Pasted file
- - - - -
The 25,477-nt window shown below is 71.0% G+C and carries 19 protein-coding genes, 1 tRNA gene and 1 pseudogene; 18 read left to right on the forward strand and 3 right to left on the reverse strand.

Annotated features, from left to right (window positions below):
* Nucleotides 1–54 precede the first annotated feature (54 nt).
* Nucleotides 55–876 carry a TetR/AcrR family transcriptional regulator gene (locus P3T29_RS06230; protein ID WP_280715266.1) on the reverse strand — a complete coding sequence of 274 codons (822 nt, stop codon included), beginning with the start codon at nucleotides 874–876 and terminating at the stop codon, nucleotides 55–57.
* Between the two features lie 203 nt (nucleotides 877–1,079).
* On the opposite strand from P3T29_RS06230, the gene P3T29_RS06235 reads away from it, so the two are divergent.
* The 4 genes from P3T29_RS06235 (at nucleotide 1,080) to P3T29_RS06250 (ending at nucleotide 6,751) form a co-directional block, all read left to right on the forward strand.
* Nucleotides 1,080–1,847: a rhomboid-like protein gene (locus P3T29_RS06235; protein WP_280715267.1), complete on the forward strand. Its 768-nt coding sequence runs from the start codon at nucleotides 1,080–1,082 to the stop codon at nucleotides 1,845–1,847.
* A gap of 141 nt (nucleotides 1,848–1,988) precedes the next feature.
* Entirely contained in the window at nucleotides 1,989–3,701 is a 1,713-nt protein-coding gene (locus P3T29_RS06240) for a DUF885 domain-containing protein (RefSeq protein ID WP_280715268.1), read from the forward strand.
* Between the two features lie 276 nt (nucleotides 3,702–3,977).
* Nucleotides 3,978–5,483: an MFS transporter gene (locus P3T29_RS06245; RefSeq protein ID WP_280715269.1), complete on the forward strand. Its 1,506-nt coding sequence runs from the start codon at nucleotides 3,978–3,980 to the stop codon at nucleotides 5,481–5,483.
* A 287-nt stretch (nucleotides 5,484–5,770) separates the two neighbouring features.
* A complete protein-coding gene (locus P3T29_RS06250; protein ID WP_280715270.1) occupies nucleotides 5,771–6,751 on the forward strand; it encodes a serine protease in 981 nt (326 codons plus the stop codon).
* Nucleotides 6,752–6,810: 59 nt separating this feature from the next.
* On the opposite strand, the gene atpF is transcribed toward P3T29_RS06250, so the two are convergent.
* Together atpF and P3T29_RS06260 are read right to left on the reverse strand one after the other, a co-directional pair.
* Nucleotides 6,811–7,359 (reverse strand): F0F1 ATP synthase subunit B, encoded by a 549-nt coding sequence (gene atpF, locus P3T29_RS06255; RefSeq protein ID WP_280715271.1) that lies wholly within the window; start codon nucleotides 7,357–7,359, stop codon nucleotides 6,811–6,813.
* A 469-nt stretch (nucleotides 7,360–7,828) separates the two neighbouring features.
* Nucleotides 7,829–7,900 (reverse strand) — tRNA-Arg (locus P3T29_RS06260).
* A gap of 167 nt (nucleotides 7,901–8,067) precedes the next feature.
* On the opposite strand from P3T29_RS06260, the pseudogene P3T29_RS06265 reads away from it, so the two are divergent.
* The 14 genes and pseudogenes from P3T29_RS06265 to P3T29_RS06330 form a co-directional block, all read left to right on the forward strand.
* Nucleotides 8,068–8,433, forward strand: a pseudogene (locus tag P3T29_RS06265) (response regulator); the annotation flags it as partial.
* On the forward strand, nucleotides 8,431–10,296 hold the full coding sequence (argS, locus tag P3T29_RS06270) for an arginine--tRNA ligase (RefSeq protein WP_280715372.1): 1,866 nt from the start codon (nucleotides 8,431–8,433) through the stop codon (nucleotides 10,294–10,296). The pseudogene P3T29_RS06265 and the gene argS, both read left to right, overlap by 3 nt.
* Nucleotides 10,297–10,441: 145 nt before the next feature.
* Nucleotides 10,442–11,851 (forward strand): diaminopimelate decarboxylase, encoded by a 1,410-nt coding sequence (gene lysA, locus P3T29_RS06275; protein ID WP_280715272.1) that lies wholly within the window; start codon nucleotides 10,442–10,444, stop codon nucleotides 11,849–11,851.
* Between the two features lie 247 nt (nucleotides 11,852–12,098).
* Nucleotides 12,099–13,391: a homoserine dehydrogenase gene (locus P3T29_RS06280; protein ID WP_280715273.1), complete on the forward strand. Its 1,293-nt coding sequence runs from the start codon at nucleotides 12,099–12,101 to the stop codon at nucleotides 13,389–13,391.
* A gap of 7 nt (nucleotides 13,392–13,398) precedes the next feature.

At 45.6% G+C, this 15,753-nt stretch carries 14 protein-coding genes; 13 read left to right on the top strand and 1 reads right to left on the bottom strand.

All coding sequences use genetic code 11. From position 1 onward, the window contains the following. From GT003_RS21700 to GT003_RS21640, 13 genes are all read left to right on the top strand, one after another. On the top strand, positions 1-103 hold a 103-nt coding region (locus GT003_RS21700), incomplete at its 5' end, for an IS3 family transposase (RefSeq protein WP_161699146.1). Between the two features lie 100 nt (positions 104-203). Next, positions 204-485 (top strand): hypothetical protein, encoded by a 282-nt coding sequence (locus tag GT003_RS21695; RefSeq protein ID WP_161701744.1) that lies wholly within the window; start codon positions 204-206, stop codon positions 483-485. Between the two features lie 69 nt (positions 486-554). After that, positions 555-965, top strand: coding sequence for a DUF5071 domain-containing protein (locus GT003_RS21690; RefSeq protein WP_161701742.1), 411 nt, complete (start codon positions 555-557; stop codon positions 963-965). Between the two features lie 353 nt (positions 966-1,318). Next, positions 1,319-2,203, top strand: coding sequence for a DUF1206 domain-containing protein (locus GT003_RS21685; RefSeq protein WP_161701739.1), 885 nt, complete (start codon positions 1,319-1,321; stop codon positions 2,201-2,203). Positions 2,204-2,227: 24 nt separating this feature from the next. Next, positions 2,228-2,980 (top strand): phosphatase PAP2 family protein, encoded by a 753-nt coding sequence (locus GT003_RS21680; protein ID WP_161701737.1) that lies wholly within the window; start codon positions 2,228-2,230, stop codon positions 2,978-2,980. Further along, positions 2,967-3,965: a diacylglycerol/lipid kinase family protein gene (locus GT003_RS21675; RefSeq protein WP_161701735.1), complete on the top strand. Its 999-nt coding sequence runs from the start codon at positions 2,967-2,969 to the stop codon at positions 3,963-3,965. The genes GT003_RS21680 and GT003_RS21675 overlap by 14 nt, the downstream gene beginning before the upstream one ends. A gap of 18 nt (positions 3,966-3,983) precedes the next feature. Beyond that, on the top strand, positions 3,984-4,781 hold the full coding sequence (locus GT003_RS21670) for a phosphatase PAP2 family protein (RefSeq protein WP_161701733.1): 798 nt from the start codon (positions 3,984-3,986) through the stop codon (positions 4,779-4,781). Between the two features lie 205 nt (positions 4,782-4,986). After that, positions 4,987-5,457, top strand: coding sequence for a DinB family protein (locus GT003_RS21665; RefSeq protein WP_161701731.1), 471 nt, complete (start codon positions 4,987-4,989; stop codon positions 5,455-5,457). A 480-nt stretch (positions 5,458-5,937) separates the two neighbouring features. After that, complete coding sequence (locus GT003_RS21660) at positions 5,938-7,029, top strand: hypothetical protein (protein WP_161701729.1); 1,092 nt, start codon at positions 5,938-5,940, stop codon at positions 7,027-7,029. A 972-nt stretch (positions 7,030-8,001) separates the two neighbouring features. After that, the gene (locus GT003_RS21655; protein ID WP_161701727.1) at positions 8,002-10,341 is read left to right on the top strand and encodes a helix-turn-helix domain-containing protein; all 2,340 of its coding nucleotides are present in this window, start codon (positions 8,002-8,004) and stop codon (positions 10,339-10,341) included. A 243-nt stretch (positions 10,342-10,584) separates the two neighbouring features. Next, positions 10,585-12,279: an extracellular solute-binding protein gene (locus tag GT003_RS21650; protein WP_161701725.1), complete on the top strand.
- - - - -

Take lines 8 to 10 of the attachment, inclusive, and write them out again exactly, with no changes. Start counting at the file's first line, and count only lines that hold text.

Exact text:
* Nucleotides 1,080–1,847: a rhomboid-like protein gene (locus P3T29_RS06235; protein WP_280715267.1), complete on the forward strand. Its 768-nt coding sequence runs from the start codon at nucleotides 1,080–1,082 to the stop codon at nucleotides 1,845–1,847.
* A gap of 141 nt (nucleotides 1,848–1,988) precedes the next feature.
* Entirely contained in the window at nucleotides 1,989–3,701 is a 1,713-nt protein-coding gene (locus P3T29_RS06240) for a DUF885 domain-containing protein (RefSeq protein ID WP_280715268.1), read from the forward strand.